‘Girl in a Country Song’: New Research Confirms that Country Music Objectifies Women More Now than in the Past, and Male Singers Are Driving the Trend


Turns out Maddie & Tae were right—new research shows that girls in country songs really are only good for their looks.

In 2014 the country duo Maddie & Tae released their hit single “Girl in a Country Song,” a song that laments how women in country music today are portrayed as objects, play-things meant to satisfy a man. As you know, I have 4 daughters, and they all listen to country music. Wanting to know if my daughters really are exposed to messages in country music telling them that what makes them special is how they look and how tight their clothes are, we analyzed 750 country songs from the 1990s, 2000s, and 2010s for how they portrayed women.

Here’s what we found. Country music in the 2010s, compared to earlier decades:

  • talks more about women’s appearance
  • talks more about women in tight or revealing clothing
  • compares women to objects more
  • refers more to women using slang instead of their real names
  • talks less about women being empowered
  • talks less about women in non-traditional roles

These were true for songs sung by male singers, but none of these findings were true for songs sung by female singers. In addition, country songs sung by female singers in the 2010s referred more to women as distrustful or cheaters than songs in the 2000s.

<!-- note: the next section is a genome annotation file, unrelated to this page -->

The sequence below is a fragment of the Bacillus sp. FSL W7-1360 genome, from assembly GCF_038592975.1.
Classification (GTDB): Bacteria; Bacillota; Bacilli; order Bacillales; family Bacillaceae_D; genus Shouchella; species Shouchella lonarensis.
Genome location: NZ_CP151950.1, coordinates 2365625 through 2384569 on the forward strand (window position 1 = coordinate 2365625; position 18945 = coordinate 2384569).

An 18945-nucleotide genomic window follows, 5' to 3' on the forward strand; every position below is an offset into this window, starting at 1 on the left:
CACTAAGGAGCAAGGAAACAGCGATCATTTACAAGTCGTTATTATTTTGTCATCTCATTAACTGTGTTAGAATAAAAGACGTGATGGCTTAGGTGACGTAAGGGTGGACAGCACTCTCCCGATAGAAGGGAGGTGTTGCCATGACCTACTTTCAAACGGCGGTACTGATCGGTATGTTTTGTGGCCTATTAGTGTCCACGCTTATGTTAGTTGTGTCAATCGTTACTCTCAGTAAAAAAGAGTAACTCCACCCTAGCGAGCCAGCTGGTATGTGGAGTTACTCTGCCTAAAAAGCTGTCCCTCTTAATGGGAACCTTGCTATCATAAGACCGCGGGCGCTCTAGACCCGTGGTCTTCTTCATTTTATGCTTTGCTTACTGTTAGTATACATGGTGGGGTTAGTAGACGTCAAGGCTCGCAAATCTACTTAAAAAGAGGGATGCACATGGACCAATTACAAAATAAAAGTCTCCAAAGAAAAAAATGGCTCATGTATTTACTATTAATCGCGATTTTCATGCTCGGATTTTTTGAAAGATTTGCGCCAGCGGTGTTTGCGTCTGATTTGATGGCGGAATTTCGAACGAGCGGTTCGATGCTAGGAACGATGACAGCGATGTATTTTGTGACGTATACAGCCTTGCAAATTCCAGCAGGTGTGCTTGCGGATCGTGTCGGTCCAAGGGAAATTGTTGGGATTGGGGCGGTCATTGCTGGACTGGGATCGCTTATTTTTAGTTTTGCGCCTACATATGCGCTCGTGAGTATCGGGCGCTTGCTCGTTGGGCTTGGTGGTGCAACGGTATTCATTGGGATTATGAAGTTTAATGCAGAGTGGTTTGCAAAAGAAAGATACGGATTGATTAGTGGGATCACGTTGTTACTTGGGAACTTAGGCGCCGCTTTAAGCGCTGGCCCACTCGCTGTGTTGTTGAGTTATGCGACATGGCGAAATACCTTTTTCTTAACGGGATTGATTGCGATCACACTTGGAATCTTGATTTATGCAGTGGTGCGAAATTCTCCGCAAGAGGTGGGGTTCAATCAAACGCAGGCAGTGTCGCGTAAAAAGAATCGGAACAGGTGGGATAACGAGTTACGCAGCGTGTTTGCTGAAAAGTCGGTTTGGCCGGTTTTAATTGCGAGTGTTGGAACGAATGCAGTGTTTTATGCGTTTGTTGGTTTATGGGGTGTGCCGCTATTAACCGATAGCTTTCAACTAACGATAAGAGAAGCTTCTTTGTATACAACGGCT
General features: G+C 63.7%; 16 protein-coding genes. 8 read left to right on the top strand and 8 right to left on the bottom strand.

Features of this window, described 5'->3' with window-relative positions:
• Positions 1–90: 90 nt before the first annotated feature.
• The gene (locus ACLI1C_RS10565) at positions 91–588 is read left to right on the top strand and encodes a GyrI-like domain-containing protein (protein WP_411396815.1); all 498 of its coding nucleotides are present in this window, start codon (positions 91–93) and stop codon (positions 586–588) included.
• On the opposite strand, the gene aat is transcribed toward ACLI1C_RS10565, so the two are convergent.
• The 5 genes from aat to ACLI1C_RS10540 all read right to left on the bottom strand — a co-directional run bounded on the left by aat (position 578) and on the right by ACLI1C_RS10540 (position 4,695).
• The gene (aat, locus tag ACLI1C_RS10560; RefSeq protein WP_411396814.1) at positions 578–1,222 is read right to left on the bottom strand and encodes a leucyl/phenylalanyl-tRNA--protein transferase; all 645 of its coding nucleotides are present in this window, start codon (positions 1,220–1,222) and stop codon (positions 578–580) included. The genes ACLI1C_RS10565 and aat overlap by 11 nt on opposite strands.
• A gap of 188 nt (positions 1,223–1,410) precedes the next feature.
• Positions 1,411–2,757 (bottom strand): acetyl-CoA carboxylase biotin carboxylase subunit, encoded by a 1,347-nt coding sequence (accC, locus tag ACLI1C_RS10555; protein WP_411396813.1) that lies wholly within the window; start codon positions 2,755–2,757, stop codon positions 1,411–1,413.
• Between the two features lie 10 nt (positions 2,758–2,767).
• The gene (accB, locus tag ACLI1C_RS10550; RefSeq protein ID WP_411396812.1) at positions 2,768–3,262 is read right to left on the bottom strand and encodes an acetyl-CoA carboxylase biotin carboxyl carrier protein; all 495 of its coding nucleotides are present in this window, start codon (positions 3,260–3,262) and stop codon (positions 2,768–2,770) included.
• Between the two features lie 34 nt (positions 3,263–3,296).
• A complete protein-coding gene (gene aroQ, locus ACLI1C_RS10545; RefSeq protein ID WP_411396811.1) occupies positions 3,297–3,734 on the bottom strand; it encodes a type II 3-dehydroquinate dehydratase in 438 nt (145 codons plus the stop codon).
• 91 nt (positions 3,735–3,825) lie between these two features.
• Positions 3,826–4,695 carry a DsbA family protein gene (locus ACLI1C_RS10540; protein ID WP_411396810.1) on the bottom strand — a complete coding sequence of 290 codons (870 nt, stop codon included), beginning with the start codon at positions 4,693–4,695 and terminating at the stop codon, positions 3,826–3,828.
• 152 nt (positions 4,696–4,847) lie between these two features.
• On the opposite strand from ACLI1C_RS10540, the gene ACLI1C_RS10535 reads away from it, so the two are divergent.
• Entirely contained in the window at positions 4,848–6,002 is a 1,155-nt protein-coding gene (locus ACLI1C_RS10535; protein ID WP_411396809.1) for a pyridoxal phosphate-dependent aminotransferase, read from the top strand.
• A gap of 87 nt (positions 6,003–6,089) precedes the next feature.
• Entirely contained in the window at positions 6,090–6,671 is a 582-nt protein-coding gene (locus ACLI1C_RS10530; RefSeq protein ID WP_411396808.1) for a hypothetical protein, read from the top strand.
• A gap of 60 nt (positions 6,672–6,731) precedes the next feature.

Let’s talk about what this research means. Country music is the most popular music genre in America. Country music is often considered more wholesome and “safe” than rap, hip-hop, and rock music. Unfortunately, this research shows that Americans rarely escape the message that women are to be valued for their looks and for sex appeal instead of for who they are as a person or for their competence-based attributes. And here’s the problem with this—research also shows that women and girls can internalize these messages, resulting in a host of negative outcomes, such as feeling bad about one’s body, depression, and eating disorders. Not to mention what these types of lyrics do to boys’ perceptions of girls.

Don’t women deserve better than this? Don’t our children deserve better?

As a parent, what can you do? As I’ve written in the past both on this blog and at PBSparents.org, parents are in the best position to help kids avoid the effects of listening to negative media lyrics. In these links I outline specific things parents can do and say about the music kids listen to, so I won’t repeat them here. As you’ll find, there is no need to feel powerless as a parent. In fact, you have a greater influence than you think. I encourage you to start paying attention to the lyrics of music you listen to, especially when little ears are around. We may not be able to change the country music industry and the music they create, but we can make a difference for those we love.

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